US Supreme Court rules on anonymous tip and traffic stop

Many criminal cases involve a so-called “routine” traffic stop. Hopefully, people in Atlanta understand that law enforcement does not have to have a warrant in hand to pull over a vehicle. But, the does not mean that police may conduct a traffic stop based upon a hunch or mere whim in the hopes of finding some incriminating evidence.

In general, an officer must have a legal basis to conduct an investigatory stop. We are generally free to go about our day-to-day business without unreasonable government intrusions. Unfortunately, a traffic stop may lead to more than an investigation of some mere traffic violation.

The United States Supreme Court handed down a ruling Tuesday finding a traffic stop justified, based in large part upon an anonymous 911 tip. The high court split 5 to 4 in justifying the stop, with a biting dissent arguing that the majority opinion “serves up a freedom-destroying cocktail.” The majority opinion says that law enforcement was justified in making the traffic stop based upon a reasonable suspicion that the driver may have been under the influence.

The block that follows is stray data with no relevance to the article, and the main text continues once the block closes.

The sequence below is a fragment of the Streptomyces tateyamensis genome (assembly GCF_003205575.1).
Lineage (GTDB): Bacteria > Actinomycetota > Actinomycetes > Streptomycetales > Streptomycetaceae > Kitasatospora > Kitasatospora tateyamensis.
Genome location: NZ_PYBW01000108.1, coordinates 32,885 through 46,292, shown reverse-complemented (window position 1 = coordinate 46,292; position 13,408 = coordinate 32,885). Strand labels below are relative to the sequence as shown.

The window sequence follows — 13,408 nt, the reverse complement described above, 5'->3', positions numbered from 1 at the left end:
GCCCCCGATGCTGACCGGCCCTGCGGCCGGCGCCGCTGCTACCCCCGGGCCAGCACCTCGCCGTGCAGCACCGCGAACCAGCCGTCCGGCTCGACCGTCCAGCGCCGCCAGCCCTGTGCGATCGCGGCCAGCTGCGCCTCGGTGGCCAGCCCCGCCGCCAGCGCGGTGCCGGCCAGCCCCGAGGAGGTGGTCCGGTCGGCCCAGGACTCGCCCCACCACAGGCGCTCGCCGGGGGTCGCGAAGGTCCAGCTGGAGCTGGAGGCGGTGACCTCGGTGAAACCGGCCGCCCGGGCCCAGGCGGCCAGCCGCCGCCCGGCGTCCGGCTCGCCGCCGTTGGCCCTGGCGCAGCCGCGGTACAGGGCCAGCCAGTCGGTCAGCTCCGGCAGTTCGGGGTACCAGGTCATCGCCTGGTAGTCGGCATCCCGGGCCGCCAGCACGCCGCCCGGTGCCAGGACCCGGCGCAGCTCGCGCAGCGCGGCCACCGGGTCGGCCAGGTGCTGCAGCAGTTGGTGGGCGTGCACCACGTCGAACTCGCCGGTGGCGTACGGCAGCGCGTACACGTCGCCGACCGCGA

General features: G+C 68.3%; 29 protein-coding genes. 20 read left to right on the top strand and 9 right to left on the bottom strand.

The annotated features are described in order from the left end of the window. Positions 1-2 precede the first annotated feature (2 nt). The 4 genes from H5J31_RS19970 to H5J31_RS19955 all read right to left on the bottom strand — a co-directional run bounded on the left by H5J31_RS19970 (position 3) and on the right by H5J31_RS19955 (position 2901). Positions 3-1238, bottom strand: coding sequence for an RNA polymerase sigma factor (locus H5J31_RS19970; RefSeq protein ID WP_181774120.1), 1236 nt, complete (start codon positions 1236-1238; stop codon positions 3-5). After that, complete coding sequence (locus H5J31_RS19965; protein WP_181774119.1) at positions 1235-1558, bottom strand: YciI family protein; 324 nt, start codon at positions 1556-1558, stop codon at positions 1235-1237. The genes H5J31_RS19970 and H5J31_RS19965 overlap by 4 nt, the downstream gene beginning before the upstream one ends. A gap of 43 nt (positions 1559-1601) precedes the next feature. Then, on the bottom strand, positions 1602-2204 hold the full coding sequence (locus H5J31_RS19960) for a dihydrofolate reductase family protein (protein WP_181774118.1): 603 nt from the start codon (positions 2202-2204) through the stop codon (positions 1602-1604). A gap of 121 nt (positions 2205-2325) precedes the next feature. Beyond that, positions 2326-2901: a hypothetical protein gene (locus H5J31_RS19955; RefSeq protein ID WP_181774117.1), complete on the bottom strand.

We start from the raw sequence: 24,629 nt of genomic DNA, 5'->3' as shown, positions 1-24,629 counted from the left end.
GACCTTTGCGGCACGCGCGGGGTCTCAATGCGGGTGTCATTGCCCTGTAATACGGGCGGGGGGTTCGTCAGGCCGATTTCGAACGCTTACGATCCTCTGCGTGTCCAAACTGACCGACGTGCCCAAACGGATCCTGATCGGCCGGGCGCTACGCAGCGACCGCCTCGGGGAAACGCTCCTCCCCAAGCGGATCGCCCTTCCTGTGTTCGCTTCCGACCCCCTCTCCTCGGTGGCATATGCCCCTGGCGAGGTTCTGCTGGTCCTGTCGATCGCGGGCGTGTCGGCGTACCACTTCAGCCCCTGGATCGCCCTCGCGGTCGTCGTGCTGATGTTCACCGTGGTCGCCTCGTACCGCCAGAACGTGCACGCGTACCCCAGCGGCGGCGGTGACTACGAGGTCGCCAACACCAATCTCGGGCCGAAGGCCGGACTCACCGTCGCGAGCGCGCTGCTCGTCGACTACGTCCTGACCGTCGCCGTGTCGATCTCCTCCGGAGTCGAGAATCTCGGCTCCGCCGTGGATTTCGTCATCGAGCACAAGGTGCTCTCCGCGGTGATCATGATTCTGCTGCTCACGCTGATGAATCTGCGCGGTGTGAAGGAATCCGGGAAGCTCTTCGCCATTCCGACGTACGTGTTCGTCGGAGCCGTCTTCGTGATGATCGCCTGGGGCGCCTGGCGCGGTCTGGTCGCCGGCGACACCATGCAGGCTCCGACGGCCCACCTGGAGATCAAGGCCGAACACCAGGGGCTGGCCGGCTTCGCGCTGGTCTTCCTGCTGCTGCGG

The case involved an anonymous tip from a woman who told dispatchers that a pickup truck had run her off the road. She apparently described the vehicle and its location, and provided the license plate number. An officer spotted a pickup matching the description and after following for several minutes, the officer conducted a traffic stop to investigate the driver for drunk driving. Police smelled pot and found marijuana in the pickup.

The majority of the high court acknowledges that an anonymous tip, standing alone, generally is not sufficient to legally justify a traffic stop. However, five justices agree that in the specific case, the stop was constitutionally sound.

The court reasoned that the woman described the vehicle, its location and said that the pickup driver tried to run her off the road. The majority says that in the totality of the circumstances, officers were justified in investigating a possible DUI. The case turned into a drug crime investigation during the stop.

Justice Antonin Scalia did not agree with the majority. He wrote a dissent, joined by three others, in arguing that the stop was unlawful. He notes that law enforcement followed the pickup truck for five minutes without observing any traffic violation.

He says that the majority opinion threatens freedom, asserting that after Tuesday’s ruling, “all of us on the road, and not just drug dealers, are at risk of having our freedom of movement curtailed on suspicion of drunkenness, based upon a phone tip, true or false, of a single instance of careless driving.”

Source: United States Supreme Court, “Naverette v. California, No. 12-9490,” April 22, 2014